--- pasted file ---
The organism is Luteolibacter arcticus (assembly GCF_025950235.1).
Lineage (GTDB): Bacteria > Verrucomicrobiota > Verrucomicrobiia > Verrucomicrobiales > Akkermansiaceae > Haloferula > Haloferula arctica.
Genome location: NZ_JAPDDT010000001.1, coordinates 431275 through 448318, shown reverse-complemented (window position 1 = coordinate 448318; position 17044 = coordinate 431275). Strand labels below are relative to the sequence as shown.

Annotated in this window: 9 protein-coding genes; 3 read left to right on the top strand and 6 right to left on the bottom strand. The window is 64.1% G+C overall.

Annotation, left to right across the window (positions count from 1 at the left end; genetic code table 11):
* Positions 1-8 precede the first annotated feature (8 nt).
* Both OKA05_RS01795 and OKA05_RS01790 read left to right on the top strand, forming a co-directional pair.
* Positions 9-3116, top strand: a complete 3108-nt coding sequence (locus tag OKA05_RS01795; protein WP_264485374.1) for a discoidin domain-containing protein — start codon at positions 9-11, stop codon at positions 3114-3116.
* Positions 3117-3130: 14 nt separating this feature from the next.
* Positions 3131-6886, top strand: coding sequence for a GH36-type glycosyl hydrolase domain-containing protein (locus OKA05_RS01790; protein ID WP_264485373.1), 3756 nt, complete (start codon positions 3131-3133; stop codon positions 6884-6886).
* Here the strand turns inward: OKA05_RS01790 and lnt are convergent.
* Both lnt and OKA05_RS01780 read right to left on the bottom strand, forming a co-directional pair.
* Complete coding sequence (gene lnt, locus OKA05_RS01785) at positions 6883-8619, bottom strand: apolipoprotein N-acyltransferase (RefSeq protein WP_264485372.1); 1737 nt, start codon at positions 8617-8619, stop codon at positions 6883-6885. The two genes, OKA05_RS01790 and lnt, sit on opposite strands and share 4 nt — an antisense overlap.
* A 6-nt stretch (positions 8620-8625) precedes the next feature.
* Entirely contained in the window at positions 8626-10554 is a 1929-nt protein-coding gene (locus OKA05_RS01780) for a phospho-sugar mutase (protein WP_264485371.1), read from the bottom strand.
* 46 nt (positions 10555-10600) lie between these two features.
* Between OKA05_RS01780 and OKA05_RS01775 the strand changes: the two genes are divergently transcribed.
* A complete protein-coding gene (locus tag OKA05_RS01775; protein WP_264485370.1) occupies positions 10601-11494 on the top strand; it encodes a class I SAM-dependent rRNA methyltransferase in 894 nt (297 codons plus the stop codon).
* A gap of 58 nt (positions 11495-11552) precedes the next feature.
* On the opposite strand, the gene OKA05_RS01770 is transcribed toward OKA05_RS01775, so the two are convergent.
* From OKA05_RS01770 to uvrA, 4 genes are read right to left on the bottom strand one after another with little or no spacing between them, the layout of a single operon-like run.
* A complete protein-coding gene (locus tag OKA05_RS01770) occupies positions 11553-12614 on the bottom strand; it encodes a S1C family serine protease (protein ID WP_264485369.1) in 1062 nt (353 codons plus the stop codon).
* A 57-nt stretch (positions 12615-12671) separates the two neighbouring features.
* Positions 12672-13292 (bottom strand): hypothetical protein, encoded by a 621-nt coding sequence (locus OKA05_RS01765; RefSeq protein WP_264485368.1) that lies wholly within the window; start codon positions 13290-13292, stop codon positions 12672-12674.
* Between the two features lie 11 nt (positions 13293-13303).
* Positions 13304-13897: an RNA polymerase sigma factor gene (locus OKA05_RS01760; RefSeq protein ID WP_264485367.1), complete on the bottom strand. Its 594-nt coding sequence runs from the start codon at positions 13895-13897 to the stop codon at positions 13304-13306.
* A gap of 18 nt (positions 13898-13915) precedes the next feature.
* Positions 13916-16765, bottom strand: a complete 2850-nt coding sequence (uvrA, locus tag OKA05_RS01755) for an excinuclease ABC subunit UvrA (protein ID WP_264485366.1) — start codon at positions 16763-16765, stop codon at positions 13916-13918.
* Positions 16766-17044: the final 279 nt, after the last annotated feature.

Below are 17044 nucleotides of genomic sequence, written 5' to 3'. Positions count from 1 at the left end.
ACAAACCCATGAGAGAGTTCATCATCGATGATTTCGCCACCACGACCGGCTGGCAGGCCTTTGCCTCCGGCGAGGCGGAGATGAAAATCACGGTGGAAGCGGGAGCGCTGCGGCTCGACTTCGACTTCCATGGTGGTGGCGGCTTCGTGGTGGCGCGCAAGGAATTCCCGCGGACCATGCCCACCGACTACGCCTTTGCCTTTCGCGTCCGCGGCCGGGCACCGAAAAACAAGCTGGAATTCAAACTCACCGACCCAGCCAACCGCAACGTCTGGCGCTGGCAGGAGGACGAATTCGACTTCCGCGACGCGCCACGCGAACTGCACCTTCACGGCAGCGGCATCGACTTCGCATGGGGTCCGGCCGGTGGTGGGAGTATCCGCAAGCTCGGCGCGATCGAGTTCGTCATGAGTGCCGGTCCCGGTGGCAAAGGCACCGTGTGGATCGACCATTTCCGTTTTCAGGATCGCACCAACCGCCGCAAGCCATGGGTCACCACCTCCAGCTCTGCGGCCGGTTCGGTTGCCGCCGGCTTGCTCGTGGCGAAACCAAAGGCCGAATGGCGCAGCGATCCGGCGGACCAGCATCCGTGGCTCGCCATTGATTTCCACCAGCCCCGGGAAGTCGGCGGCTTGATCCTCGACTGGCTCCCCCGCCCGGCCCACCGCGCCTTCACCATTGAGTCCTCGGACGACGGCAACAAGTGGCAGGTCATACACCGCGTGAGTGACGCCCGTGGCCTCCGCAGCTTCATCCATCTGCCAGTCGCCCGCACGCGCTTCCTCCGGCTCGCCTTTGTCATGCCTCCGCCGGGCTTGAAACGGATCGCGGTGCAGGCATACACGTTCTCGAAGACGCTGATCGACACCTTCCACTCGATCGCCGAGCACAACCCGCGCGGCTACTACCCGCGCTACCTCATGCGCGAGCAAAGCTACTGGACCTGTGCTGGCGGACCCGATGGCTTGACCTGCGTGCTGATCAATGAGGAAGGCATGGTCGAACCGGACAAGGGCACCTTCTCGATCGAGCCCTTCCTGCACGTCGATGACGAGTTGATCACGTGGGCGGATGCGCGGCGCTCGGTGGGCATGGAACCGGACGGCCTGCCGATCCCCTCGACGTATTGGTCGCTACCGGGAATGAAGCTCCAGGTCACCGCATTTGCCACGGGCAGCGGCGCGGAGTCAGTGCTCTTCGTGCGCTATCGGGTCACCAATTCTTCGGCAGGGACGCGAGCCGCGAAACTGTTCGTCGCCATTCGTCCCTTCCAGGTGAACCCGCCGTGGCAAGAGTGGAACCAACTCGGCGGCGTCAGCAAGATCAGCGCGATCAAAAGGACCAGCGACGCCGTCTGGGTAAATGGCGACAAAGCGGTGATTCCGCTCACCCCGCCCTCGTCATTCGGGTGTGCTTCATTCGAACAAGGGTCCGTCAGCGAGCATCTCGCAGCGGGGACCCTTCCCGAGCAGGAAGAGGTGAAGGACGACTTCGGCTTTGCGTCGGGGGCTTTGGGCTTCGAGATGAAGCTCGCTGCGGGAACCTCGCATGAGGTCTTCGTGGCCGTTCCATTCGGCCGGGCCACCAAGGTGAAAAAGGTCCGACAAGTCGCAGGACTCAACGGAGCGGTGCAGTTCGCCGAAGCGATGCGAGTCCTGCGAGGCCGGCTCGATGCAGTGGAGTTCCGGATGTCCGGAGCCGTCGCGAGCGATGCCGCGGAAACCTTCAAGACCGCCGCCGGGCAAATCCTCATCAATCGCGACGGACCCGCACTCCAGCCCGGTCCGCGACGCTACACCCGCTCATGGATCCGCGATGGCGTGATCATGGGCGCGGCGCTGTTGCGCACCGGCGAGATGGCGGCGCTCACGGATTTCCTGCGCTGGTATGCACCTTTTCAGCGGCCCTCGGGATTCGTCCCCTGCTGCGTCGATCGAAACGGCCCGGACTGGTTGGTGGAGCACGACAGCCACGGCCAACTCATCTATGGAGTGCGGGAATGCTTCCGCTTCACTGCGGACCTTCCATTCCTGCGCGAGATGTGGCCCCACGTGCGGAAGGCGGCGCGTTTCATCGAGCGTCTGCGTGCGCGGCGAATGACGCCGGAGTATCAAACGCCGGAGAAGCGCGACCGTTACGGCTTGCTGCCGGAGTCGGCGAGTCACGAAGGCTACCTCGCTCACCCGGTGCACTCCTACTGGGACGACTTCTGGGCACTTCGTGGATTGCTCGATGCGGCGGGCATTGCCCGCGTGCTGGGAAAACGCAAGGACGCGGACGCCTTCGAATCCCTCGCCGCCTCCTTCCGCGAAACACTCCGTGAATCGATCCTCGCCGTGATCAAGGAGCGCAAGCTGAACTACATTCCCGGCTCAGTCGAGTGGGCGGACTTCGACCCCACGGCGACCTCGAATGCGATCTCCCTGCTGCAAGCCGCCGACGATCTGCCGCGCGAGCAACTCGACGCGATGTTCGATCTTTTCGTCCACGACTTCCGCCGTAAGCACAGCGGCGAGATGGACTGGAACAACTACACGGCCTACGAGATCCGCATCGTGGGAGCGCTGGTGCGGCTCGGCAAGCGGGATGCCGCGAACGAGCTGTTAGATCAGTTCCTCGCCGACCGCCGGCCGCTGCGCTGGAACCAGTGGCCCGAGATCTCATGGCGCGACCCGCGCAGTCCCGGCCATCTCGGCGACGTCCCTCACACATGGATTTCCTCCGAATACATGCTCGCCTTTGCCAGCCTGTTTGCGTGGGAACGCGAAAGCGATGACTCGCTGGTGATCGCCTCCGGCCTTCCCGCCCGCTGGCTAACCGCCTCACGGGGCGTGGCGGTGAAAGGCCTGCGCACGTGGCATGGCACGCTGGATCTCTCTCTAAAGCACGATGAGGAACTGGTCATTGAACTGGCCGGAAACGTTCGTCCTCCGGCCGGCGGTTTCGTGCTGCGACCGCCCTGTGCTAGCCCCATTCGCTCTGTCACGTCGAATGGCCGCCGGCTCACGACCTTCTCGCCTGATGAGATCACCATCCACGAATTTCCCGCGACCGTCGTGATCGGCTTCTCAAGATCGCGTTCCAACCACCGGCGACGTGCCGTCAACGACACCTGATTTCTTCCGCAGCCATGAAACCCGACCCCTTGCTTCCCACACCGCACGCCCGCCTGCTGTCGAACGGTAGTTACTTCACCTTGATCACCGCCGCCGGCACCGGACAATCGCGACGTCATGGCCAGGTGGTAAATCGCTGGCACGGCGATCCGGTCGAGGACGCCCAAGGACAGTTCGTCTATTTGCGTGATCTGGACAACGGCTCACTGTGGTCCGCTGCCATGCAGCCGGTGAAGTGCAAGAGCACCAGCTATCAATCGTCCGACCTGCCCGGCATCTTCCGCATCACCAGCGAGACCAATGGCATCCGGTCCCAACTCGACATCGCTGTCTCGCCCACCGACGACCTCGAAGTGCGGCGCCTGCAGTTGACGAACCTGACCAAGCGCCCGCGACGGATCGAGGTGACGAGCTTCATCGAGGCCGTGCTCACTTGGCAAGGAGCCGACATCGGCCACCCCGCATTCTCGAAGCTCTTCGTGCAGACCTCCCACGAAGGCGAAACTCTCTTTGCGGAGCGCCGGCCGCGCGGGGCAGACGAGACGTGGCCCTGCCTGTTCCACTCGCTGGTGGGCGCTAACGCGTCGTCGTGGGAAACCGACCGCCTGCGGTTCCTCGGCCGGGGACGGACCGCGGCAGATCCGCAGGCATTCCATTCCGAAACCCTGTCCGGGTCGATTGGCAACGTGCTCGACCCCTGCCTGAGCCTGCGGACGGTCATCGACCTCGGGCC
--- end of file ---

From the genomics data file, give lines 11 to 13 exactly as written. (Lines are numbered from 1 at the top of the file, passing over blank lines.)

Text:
* Here the strand turns inward: OKA05_RS01790 and lnt are convergent.
* Both lnt and OKA05_RS01780 read right to left on the bottom strand, forming a co-directional pair.
* Complete coding sequence (gene lnt, locus OKA05_RS01785) at positions 6883-8619, bottom strand: apolipoprotein N-acyltransferase (RefSeq protein WP_264485372.1); 1737 nt, start codon at positions 8617-8619, stop codon at positions 6883-6885. The two genes, OKA05_RS01790 and lnt, sit on opposite strands and share 4 nt — an antisense overlap.